The UFW’s Legacy of Challenges
Four years after commencing what all thought was an impossible effort to organize California’s migrant farmworkers, Cesar Chavez had gotten national publicity and was building strong religious community support. While he did not have the best of relationships with California Governor “Pat” Brown (Jerry’s Dad) – unlike most of today’s labor leaders, Chavez did not hesitate to publicly criticize Brown just because the Governor was a Democrat – Brown was movable on state issues impacting farmworkers.
But Ronald Reagan defeated Brown in the 1966 election, ushering in eight years of anti-UFW hostility throughout many of the state agencies whose jurisdiction was farmworkers.
Richard Nixon’s 1968 election was made additionally painful by the role Chavez and the UFW had played in Robert Kennedy’s presidential campaign. Chavez not only had a close personal bond with the nation’s most influential Catholic – Kennedy had come to the fields to urge Catholic support for the UFW in 1966 and then joined Chavez at the end of his legendary 25 day fast in 1968 – but the UFW’s Latino voter outreach for Kennedy was credited with his winning the California presidential primary that June.
It’s tough enough to devote your life to a candidate that loses; it’s unimaginable to have your candidate murdered on the night of an historic victory.
Despite these setbacks, Chavez and the UFW continued to build the farmworkers movement. In 1970, the union won its legendary grape boycott, as growers finally gave in to the massive consumer avoidance of grapes (Nixon’s Defense Department bought three million more pounds of grapes in 1969 over the previous year to help make up for the boycott. It would similarly triple its lettuce purchases during that UFW boycott).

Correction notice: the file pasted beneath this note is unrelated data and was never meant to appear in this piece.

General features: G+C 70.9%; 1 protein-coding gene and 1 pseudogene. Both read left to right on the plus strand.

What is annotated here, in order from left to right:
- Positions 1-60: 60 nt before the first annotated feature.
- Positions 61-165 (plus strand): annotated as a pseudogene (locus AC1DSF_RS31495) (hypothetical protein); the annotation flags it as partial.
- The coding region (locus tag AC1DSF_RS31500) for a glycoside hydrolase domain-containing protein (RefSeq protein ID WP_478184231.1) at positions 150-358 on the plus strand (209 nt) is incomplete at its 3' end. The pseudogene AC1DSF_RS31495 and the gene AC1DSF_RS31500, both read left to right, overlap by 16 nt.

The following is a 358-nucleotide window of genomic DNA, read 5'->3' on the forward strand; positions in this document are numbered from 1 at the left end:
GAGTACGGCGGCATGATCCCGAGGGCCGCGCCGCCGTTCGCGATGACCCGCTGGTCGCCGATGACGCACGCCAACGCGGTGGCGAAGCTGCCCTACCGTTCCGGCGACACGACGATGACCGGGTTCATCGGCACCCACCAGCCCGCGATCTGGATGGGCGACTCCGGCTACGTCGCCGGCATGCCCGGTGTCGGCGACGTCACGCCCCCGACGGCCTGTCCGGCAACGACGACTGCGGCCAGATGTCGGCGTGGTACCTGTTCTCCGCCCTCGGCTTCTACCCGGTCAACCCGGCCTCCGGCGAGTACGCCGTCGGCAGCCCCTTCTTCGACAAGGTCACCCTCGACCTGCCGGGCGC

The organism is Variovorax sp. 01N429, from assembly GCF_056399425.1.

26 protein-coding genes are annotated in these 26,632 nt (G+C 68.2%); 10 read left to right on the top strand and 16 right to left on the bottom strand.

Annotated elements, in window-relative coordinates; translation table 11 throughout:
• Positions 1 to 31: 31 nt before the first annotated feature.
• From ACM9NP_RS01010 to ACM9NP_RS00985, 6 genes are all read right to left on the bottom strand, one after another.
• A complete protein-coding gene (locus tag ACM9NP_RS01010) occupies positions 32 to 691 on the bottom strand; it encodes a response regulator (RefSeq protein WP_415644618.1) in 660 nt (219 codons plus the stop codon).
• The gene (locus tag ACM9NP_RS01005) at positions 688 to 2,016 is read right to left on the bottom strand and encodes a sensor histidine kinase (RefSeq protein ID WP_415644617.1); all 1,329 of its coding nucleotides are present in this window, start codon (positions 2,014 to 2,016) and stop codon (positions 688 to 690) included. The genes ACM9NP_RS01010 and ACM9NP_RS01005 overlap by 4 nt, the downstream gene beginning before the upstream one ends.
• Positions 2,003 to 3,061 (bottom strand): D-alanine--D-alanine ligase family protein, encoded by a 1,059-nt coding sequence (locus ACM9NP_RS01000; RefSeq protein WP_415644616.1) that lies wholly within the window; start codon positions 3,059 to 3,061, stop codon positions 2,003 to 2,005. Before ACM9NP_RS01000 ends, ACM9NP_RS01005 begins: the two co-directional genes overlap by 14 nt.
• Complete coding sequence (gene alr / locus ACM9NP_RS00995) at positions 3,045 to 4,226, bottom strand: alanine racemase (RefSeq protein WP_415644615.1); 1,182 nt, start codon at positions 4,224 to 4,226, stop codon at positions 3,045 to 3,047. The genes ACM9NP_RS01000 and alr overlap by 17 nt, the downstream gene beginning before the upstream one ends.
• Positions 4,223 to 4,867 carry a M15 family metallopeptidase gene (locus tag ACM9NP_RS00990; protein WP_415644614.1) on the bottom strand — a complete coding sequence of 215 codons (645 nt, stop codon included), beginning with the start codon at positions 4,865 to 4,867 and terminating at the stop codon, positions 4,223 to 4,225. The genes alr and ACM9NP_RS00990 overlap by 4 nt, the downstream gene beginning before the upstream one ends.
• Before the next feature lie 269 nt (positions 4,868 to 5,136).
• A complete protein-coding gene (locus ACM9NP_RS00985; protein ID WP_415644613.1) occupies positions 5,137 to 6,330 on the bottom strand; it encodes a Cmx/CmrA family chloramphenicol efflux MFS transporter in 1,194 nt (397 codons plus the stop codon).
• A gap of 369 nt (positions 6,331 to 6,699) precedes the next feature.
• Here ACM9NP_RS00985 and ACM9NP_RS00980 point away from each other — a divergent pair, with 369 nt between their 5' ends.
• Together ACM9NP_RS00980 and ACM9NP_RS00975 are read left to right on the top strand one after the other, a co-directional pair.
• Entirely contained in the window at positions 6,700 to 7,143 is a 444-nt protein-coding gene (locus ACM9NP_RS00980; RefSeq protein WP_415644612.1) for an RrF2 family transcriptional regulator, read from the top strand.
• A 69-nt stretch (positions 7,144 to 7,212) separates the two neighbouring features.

But winning a three-year grape contract with growers through the boycott did not end the fight. When the contract ended, the growers switched their contracts to the then mob-controlled Teamsters union. Because the National Labor Relations Act did not cover farmworkers, and California had no independent law, the UFW could lose its hard won contracts without a vote of those working in the fields.
Imagine how that must have felt to those who waged a five-year strike and two year international boycott to win these grape contracts.
In January 1975, the New York Times wrote a story arguing that the UFW had failed and that the Teamsters would soon control the table grape, wine and lettuce industries. All the story did was inspire the UFW to intensify its boycott against Gallo Wine, and Fred Ross, Jr. led a march from San Francisco to Gallo’s headquarters in Modesto.
In response to the Times’ announcement of its imminent demise, the UFW brought 20,000 marching into Modesto, even more than had participated in Chavez’s 1966 “pilgrimage” from Delano to Sacramento that had put him on the national stage. In June 1975, less than six months after the Times’ prediction, the Agricultural Labor Relations Act was enacted and the Teamsters left the fields soon after.